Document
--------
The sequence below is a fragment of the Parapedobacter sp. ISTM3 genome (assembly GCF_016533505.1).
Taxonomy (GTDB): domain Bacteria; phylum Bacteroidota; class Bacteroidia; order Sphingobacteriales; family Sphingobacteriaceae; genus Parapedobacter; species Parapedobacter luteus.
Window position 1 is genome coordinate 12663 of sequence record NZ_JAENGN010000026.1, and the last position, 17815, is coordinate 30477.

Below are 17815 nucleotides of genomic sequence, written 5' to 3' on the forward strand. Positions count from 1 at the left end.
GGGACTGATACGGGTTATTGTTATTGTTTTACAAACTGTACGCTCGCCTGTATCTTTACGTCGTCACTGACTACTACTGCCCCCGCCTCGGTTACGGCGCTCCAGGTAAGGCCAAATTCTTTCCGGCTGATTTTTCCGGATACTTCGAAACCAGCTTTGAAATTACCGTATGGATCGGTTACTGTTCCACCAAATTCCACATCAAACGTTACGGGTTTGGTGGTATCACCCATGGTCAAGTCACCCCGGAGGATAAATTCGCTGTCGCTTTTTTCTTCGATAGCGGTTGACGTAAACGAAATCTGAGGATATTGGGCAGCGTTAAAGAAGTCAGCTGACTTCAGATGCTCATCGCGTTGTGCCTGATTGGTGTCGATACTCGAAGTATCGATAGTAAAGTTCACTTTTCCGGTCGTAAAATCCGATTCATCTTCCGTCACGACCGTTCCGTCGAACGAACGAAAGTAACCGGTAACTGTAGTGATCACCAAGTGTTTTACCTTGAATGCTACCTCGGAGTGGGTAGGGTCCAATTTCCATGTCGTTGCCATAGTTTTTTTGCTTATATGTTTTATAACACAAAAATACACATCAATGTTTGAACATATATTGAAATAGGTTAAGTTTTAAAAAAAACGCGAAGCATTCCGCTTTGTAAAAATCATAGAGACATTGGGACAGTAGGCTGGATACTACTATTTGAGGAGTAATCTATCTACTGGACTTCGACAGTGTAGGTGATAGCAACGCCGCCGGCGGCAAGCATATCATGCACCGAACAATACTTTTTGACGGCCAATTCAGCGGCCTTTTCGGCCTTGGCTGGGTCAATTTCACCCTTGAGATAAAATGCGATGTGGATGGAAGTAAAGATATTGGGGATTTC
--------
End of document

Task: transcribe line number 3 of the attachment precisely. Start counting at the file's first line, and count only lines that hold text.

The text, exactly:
Window position 1 is genome coordinate 12663 of sequence record NZ_JAENGN010000026.1, and the last position, 17815, is coordinate 30477.